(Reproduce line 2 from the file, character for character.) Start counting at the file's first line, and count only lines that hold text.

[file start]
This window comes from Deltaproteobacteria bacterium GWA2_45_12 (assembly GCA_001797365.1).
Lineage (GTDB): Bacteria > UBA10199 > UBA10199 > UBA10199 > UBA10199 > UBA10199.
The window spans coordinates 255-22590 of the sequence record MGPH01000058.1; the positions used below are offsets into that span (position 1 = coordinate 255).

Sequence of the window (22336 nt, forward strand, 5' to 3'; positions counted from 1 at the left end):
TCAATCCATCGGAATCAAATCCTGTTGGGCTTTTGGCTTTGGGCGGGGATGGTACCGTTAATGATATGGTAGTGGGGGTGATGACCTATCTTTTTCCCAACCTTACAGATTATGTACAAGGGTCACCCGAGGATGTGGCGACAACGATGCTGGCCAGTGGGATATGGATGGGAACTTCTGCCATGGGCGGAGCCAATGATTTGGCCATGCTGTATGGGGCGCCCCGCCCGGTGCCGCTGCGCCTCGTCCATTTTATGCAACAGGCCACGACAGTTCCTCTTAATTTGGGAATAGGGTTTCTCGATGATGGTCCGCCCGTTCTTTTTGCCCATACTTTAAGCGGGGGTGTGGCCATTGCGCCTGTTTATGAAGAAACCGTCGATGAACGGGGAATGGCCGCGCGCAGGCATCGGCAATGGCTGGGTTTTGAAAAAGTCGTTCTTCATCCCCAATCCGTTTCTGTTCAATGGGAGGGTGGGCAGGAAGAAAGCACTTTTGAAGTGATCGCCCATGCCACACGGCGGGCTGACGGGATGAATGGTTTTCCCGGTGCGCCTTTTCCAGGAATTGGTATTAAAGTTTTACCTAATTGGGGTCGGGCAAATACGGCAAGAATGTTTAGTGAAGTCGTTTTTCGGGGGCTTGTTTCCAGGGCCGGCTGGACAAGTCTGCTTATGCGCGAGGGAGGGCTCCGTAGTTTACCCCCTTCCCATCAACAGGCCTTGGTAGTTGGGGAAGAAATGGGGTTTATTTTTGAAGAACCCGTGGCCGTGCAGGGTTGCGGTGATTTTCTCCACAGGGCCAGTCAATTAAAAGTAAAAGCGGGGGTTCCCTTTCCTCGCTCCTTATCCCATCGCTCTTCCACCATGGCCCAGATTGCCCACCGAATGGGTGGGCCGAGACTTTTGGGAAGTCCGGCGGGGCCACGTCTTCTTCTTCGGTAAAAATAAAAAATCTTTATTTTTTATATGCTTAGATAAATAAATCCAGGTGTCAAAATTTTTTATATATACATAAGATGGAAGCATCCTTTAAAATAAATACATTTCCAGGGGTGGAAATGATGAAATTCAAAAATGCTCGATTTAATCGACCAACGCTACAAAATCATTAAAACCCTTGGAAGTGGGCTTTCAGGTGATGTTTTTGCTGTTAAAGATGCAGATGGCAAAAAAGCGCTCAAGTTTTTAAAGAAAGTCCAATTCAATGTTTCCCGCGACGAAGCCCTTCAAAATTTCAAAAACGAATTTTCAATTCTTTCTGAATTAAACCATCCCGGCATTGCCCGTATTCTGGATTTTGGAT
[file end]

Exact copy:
Lineage (GTDB): Bacteria > UBA10199 > UBA10199 > UBA10199 > UBA10199 > UBA10199.